As the poem progressed, my kids laughed at the silliness of the words, but I could see their minds trying to grasp what was going on.  What is a Jabberwocky?  Is it dangerous?  Was it like a dragon?  Should the “son” have killed it?  Should the father have celebrated this?  They are used to stories about knights and dragons that need slaying, but they also know that sometimes dragons are Eustace in the midst of repenting.

Though only a small part of a larger story, it is easy to see how “Jabberwocky” took on a life of its own, outside of Through the Looking Glass.  I have seen it enjoyed by little ones, high school students, groups of teachers, and other folks of varying ages and backgrounds.  I have witnessed its usefulness in teaching parts of speech and their function (An excellent idea!  What does “mimsy” mean?  Is it a noun or an adjective?), to start a debate (Should the boy have killed the Jabberwock?), to stir the imagination (Could you draw a Jabberwock?  What would it look like?), to cause a laugh (He said “frumious”), and to delight.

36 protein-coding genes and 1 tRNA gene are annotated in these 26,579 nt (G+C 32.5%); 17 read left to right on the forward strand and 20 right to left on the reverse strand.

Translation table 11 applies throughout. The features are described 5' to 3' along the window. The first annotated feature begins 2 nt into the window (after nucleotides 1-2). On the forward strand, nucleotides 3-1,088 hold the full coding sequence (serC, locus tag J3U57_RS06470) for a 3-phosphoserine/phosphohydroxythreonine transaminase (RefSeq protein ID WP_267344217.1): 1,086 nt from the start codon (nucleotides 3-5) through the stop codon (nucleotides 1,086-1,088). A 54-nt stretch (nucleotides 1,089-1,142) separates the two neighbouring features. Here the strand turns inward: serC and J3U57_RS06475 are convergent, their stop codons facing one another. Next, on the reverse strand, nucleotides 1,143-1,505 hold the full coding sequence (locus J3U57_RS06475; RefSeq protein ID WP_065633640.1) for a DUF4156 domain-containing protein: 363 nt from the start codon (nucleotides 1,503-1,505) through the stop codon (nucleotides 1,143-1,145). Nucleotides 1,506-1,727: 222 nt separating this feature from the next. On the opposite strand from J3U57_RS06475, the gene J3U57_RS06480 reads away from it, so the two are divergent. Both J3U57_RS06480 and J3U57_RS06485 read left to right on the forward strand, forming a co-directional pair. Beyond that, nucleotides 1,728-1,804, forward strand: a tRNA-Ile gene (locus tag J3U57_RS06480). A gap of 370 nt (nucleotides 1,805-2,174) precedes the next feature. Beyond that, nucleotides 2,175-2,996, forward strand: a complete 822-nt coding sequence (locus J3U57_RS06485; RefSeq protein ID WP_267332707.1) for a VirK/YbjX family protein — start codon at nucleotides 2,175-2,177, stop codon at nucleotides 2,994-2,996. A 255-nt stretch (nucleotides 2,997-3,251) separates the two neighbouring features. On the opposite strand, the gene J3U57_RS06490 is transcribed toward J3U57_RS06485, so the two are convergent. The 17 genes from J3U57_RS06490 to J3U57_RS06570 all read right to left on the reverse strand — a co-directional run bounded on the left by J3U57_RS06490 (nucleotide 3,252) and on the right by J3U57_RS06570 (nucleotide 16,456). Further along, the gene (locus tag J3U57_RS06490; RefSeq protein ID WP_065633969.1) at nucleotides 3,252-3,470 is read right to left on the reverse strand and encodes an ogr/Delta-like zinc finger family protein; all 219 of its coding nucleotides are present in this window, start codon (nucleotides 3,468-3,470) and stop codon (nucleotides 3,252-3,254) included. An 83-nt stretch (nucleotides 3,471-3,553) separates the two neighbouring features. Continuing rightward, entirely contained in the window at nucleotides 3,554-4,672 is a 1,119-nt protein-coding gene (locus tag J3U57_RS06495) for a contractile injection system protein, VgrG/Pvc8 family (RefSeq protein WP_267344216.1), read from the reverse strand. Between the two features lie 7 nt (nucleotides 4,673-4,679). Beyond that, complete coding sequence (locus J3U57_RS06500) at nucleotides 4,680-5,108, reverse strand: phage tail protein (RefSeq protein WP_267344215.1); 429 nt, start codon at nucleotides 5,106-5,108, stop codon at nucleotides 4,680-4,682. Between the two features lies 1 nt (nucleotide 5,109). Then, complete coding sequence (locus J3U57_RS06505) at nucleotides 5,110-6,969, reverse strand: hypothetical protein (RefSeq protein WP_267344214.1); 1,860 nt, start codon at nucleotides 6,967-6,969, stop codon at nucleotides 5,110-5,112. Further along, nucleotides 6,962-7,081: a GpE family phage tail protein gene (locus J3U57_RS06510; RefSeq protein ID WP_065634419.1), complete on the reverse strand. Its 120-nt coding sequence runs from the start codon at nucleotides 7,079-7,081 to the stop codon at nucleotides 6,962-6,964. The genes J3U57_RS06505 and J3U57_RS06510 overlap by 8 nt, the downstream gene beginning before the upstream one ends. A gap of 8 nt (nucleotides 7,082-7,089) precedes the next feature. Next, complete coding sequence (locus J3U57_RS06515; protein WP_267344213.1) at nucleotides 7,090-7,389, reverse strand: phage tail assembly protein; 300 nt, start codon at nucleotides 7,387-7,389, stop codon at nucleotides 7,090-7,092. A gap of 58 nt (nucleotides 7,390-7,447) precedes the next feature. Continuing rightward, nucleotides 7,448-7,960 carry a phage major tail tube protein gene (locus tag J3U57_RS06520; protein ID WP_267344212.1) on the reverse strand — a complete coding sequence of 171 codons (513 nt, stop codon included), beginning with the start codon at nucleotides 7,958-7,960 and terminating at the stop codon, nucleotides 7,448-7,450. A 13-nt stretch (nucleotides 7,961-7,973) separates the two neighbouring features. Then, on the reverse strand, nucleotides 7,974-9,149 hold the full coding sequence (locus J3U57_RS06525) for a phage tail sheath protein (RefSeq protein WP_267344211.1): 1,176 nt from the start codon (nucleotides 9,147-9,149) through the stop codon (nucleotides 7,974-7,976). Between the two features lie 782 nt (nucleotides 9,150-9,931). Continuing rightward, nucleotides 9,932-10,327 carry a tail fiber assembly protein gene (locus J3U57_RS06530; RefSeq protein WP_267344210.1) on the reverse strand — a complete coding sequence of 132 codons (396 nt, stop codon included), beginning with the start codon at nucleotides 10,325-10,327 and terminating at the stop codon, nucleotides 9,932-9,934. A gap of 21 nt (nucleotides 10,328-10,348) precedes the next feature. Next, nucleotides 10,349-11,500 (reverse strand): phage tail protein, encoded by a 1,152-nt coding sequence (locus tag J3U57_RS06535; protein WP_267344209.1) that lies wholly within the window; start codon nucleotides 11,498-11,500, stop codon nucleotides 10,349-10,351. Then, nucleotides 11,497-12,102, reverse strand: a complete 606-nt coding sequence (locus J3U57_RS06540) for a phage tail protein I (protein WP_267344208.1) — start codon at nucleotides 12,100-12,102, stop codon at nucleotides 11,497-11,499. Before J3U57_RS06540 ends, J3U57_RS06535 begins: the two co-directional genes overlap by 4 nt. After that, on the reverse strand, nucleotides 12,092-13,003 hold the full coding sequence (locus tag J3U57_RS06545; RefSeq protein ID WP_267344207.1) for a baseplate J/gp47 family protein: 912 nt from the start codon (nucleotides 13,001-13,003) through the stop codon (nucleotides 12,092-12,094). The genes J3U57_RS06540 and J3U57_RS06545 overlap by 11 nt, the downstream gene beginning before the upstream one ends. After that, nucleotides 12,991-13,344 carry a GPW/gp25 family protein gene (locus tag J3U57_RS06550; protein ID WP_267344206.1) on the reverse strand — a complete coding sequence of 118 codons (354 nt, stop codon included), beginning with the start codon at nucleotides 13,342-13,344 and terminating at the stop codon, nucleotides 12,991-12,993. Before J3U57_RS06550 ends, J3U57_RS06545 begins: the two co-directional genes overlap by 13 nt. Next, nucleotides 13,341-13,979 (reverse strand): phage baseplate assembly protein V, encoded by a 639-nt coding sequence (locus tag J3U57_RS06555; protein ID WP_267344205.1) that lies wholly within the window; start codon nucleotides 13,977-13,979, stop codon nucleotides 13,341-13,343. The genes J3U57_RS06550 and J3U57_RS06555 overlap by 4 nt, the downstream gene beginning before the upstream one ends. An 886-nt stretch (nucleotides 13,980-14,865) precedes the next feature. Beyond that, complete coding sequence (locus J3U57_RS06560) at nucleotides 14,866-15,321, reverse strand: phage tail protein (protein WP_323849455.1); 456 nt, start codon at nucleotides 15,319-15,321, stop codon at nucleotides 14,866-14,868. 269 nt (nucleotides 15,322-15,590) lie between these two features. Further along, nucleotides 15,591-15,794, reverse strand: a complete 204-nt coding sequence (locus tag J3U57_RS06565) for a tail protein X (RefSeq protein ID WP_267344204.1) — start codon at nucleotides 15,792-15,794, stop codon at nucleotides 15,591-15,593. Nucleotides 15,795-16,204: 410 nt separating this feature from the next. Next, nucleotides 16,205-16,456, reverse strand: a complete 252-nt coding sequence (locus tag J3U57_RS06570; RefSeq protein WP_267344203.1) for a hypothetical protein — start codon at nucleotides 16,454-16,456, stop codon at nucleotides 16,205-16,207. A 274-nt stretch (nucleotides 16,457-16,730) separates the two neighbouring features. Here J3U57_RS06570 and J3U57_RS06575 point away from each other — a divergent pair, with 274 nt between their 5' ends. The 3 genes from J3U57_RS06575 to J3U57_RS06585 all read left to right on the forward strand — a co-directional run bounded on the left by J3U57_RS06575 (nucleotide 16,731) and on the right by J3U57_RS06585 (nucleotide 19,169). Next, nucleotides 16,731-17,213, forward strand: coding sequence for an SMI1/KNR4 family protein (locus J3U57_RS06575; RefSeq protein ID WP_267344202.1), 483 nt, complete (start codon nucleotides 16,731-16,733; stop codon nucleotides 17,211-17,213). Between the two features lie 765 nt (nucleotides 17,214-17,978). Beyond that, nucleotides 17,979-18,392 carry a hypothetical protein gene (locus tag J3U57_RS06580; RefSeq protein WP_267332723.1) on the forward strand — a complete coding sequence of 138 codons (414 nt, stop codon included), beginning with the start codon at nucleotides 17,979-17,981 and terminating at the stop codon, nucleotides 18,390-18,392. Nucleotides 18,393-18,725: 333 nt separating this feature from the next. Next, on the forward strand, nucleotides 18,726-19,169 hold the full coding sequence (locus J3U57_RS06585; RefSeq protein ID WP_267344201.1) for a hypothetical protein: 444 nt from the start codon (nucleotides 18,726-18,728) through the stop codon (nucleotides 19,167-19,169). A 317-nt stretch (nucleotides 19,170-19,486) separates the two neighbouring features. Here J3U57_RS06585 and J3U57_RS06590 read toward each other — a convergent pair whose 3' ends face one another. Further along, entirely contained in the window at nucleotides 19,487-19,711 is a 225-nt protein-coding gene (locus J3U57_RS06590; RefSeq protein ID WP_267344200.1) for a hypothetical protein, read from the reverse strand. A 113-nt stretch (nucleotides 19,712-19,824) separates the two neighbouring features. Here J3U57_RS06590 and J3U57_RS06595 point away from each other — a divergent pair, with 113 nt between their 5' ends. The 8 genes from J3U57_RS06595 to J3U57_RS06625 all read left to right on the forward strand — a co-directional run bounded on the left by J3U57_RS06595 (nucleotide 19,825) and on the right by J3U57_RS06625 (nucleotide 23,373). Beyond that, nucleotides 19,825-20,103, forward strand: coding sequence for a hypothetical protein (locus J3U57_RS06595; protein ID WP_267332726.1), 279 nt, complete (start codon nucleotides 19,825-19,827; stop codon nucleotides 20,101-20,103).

Sometimes a little nonsense goes a long way.

My post, reprinted from The CiRCE Institute

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Silhouettes

A poem by my friend, Josh Leland.  You can read more of his skilled poetry at his site.

In my living room there is a fan with three lights
And a small piece of porcelain hangs from a chain in the middle,
Swaying slightly, glossy blue and white.
I poke it with my finger, and under it we stand–
My son in my arms, head tilted back,
Eagerly reaching with delicate hands.
He cannot yet speak,
But he makes this particular noise when he sees
That dangling beauty, always so just out of reach;
He points and he smiles, with a hoarse sort of groaning,
A joyful wheezing mixed with parts mourning.
Tonight, I carried him into the backyard with me
And under the sky we stood,
And I could tell from his wide-eyed solemnity
That he knew somehow that the evening was good–
The cold, the stars, the hard, crunching ground,
The long stretching silence of the woods all around.